The rules for getting an ARC do change often and each administrative part of Taiwan has its own ways of handling them, so it is best to check the pages of the website Forumosa (http://www.forumosa.com/t...) and find out what the experiences of others are in your area. Keep in mind, that you can only get an ARC for English teaching if you are a 'citizen of a native English speaking country'. Taiwan's government defines these countries to be only the U.S., Canada, the UK, Australia, New Zealand, Ireland and South Africa. Almost all teachers apply for an ARC through their employers only after starting work and it is tied to their ongoing employment with that school. Therefore, if the teacher wishes to leave their employment, they will have to quickly find an alternative employer or lose their ARC and hence be required to leave Taiwan. Also, very few schools will arrange an ARC without at least a year-long contract being signed. Frankly, with all this inflexibility, it's no wonder so many teachers opt for the non-legal route. That and tax evasion.
British and German citizens aged 18-30 can apply for a working holiday visa. For more information, visit the Bureau of Consular Affairs website.
A lot of the illegal teaching work that the majority of English teachers partake in is simply through private student tuition with payment being cash-in-hand. You can find a lot of private students around universities that have a Chinese-teaching department - look for the areas where all the foreign students will be and check the noticeboards. Because the majority of adult private students want to practise English conversation, you won't need to have any Chinese ability. However, it is definitely a selling point and, if you do have Chinese-speaking ability, it's worthwhile mentioning that in any advertising of your services. Also, once you have some regular students, remember that in Taiwan, as in most Asian countries, 'connections' or 'guanxi' are very important - if your students like you, they will in all likelihood recommend you to their family and friends.
Teaching English in Taiwan can be lucrative, as the salaries are very high compared to the cost of living, typically ranging $500-650 per hour before deductions in most language schools, with anything between $500-1000 per hour being negotiable for private students. In the past few years, the flow of would-be teachers into Taiwan has increased dramatically, resulting in stiffer competition for jobs as well as a general drop in wages and this trend may continue. On top of this, the Taiwanese dollar has been sliding in value over the past five years, meaning you get less and less for your dollar in foreign currency at the end of the month.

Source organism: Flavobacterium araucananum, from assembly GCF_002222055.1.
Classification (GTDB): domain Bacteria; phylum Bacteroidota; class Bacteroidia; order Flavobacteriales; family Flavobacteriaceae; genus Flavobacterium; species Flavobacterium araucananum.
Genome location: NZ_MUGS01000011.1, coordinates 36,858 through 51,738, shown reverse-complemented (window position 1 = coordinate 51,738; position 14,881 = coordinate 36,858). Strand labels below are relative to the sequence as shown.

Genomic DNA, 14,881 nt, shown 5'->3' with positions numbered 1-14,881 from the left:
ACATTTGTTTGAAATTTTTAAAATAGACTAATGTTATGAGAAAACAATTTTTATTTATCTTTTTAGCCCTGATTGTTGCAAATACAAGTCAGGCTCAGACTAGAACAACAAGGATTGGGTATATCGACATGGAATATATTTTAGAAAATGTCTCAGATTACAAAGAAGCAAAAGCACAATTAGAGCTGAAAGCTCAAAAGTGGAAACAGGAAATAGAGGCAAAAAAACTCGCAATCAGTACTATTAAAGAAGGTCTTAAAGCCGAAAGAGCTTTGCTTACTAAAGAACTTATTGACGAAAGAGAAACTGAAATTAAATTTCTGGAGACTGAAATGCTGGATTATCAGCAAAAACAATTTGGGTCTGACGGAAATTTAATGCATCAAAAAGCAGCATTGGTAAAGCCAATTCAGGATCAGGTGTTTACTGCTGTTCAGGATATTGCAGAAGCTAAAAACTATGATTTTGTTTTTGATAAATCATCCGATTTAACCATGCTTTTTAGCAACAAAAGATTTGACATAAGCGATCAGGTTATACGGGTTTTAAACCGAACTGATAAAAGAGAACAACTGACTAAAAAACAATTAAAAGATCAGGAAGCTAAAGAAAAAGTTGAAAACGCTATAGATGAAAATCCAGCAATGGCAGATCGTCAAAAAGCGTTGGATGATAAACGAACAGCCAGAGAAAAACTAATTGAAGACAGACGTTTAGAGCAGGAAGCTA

Aside from English-teaching, other common kinds of employment available for mainly native English-speaking travellers include such tid-bits as small acting parts for TV and film, voice talent video games, dubbing tracks, etc, editing and even writing educational materials. Many of these will be advertised on billboards in Chinese language-teaching institutes and universities, where there are likely to be many foreign students.
If after travelling and living there, you find you are serious about working in Taiwan, the most lucrative employment to be had is if you are employed by a multinational company, perhaps in a high-paying country like the UK, U.S. or Australia, and you are sent across to their office in Taiwan. Many foreigners end up doing the same job as their colleagues who were employed in the Taiwan office, but for perhaps 3 or 4 times their pay.
While gambling is technically illegal in Taiwan, mahjong Mandarin: éº»å° mÃ¡ jiÃ ng; Taiwanese: éº»é moÃ¢-chhiok remains popular. The Taiwanese version of the game differs significantly from the better known Cantonese and Japanese versions, most notably because a hand consists of 16 tiles instead of the 13 used in other version. However, it remains mostly a family and friends affair and there are no publicly advertised mahjong parlours.
There are many styles of kung fu åå¤« taught in Taiwan, largely by masters who came here with the Kuomintang in the late 1940's.
Styles include Ba Gua å «å¦, Tai Chi å¤ªæ¥µ, Wing Chun è© æ¥, Praying Mantis è³è, Shway æ°´ Shiao and various weapons systems. Many of the students are westerners in these classes, which has led to the rise of several NHB Allegra (http://www.theallegra.com/) schools, as well as Ju Jitsu and Aikido from Japan.
Some of the more famous teachers will provide you with the paperwork needed to extend a student visa twice.
Taekwondo is also extremely popular and is often a mandatory part of school children's physical education.